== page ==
Or he was somebody's and they gave him away "free to a good home' and either the home wasn't so great or he wanted to go "home." Good luck, perhaps the Humane Society can give you some tips on catching him. At least if they could do a catch, neuter, release it might encourage him to stick close to your house, and with luck he might just move in.

Good luck,

Jackie

sunflowerkat321 said...

Both these stories are just heartbreaking.  It's really unfathomable how irresponsible people can be regarding the animals they bring into their lives. Of course, those of us who would adopt anything with four legs CAN'T....because we realize the extent of the responsibility and our personal limits in providing enough tender loving care.

We don't have cats (allergy house) but we have two dogs.  I guess many people don't realize that adopting a dog is like adopting a young child that won't grow up, but will be with you for the next 12 - 14 years.  With pets, if you can't stand the heat, you'd best not step that first foot into the kitchen....for the animal's sake.

I don't know what we're supposed to do in cases like these.  I probably would have done the same as you in both these situations.  It's heartwrenching because you're pretty much damned if you do and damned if you don't.  Your stories are proof of that.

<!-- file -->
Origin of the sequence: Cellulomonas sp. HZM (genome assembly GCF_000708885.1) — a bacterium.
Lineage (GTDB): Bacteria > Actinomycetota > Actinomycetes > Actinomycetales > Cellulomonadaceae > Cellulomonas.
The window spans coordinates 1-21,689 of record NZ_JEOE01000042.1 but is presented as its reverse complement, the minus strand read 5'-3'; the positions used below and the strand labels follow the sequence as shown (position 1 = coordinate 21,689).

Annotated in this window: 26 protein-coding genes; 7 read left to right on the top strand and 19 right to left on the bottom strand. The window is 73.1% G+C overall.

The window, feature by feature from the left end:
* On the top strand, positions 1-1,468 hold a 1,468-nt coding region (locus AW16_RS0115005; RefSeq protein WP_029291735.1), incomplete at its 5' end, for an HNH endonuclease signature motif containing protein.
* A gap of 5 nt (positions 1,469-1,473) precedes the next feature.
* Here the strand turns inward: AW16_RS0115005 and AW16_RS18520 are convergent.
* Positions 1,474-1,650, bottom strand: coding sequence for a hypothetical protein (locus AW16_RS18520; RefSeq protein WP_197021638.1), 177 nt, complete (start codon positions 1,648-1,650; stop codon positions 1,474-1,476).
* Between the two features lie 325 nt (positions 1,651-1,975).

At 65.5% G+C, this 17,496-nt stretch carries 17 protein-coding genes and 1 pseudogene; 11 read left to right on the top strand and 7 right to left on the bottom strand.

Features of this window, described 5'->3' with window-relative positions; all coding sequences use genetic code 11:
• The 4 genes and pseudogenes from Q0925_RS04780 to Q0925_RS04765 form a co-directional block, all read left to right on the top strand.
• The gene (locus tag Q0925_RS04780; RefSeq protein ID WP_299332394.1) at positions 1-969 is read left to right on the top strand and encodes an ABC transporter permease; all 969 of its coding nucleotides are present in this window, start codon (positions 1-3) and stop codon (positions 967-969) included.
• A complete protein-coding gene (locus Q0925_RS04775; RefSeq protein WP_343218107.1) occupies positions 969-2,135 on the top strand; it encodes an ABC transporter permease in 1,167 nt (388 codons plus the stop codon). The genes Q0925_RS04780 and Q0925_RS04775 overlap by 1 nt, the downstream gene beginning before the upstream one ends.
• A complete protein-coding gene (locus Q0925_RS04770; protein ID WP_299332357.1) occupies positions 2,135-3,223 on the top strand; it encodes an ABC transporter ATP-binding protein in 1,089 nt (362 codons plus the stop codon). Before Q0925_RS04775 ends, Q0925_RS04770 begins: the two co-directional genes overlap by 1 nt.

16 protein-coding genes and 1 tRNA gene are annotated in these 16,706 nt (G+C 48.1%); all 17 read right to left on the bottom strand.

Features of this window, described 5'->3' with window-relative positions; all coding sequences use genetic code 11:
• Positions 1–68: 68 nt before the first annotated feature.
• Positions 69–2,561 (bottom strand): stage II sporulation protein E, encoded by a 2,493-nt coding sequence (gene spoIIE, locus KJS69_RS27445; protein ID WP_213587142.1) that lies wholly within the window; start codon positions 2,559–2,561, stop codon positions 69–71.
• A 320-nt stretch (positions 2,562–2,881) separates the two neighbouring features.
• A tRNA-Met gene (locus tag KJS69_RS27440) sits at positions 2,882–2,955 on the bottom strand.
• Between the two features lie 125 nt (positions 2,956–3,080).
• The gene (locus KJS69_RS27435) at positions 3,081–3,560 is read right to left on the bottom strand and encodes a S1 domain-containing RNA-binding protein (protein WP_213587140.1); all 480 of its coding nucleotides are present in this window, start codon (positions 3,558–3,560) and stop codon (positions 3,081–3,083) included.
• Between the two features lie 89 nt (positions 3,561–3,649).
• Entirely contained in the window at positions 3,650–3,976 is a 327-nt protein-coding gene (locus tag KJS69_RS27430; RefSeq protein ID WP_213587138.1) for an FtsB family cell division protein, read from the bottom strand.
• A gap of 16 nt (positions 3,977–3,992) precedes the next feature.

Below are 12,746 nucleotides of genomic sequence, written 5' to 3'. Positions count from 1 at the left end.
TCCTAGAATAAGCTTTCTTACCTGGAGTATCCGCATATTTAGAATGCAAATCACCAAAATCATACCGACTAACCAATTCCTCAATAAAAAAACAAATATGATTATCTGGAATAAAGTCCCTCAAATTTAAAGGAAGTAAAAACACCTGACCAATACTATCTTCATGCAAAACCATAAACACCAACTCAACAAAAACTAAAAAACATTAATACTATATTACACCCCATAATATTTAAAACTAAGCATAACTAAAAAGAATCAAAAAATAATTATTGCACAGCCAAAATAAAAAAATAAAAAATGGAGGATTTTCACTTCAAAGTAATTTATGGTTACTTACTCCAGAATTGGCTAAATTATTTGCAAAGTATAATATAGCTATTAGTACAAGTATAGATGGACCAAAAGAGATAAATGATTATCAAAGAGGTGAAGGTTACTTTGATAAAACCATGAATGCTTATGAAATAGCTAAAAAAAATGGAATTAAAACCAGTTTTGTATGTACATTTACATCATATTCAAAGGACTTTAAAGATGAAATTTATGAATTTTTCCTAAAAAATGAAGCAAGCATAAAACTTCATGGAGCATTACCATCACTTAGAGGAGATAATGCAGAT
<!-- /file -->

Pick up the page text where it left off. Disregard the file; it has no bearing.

Good luck with Will.  I hope that he'll soon be part of your family where he will be loved and cared for.....for good!

emmapeeldallas said...

Several years ago we had two cats but I noticed a cat "hanging out" in our yard.  She was thin and hung around the front door endlessly, running off when it was opened.  One day I put out a bowl of food for her.  The next day it was empty; not a crumb of kibble left.  The same thing happened the next day, and the next.  Soon I was putting out a morning bowl and an evening bowl.  One day I saw her eat.  She'd put her face in the bowl and eat until it was empty.  She wouldn't let us near, but I had a wooden swing in the front yard, and one day, when I was sitting in the swing, to my surprise she leapt into my lap and dug in her claws for traction (ouch!) purring loudly all the while.  I couldn't take her in, because my two wouldn't tolerate a third (we'd tried with previous strays).  As the days got colder, I worried about her.  One day in early November, the furnace was on, and my house was warm and dry.  It was cold and rainy outside, although there's roof outside my front door, so it was cold, if not rainy, out there.  As I walked through the hall, I caught a glimpse of something out of the corner of my eye.  A small face at the windowpane on the front door!  Emma (that's what I named her) was hanging onto the door, looking in.  Of course, I took her in, and gave her to my ex, who was without cats at that point in time.  She lived with him, both of them quite happy, for several years.

They do find us...

Judi